Normally you’d only find us here either early in the spring or late in the fall, when more westerly trails, which are more interesting, are under snow or inaccessible due to seasonal road closures. With Connie feeling a little off due to her acupuncture treatment from the day before, she asked that we do something fairly easy with little elevation gain. With that in mind, the Sandy McNabb trail network west of Turner Valley seemed like a good possibly.
Used in winter by XC skiers, and mostly horseback riders the rest of the year, the trails can also be hiked. Looking at the detailed map available online, I devise a meandering route to get us to the top of Pine Ridge at the most northerly edge of the network. While not exciting or terribly challenging, it’ll still be a fun outing to a nice scenic destination.
Before we start, keep in mind there are a huge number of trails here. Each junction has a map, but given all the possibilities I think it would still be possible to get lost. In the summer it’s best to hike the higher trails only and not just because they are more scenic (but that’s a good reason). The lower trails can be wet or muddy even in dry weather and they get chewed up, not only by the horses, but also by cows that summer-range here. With that in mind, I pick a route that avoids most of the messy parts, but also affords the best views. There will be some elevation gain, but nothing much really.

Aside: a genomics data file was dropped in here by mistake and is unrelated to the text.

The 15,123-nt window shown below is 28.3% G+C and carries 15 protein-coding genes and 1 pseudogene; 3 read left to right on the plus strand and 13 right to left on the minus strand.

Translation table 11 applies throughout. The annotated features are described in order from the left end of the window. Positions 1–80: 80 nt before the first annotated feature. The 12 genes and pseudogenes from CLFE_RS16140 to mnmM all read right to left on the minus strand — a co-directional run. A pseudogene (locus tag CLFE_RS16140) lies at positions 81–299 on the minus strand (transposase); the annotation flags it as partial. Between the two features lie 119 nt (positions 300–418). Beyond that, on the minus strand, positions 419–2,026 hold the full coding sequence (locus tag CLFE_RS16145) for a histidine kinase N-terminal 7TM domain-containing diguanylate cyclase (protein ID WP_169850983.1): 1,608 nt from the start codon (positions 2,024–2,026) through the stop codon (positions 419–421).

Our route starts at the Sheep River Information Centre and takes in the west leg of Pine Ridge Loop, then the Long Prairie Ridge trail, a part of the Death Valley trail, then the a small section of the Long Prairie Loop trail, then Balsam Link. From there we rejoin the Pine Ridge Loop, to the view point where we take the Pine Ridge Trail out and back, before returning by the east leg of the Pine Ridge Loop trail back to our starting point. The Sandy McNabb trail network is complex but if you take care, it not too daunting.
Starting out at the east edge of the parking lot, the trail heads out for a few dozen metres. At the first of many junctions we turn north (left) on the west leg of he Prairie Ridge Loop. Just passed a cattle gate (one of many), we turn left, then almost immediately right. Head up the marked Long Prairie Ridge trail, quickly passing one more junction (stay straight). The trail gains some elevation and before long breaks out of the trees.
From here, we have a good view to the west. The big mountains still seem far away and on this visit were somewhat obscured by haze (smoke from forest fires maybe?). Rolling hills in front include Foran Grade Ridge and Windy Point Ridge. Views in other directions are obscured by trees.
Following the gently undulating ridge, we soon come to a junction. At this point we turn right on the Death Valley Trail, which comes in from the valley below. Most of the elevation you’ll do this day has already be done now – none the less, expect to gain a little more later on. From here we head back into the trees for the most part and stay in them except for a few viewpoints later on.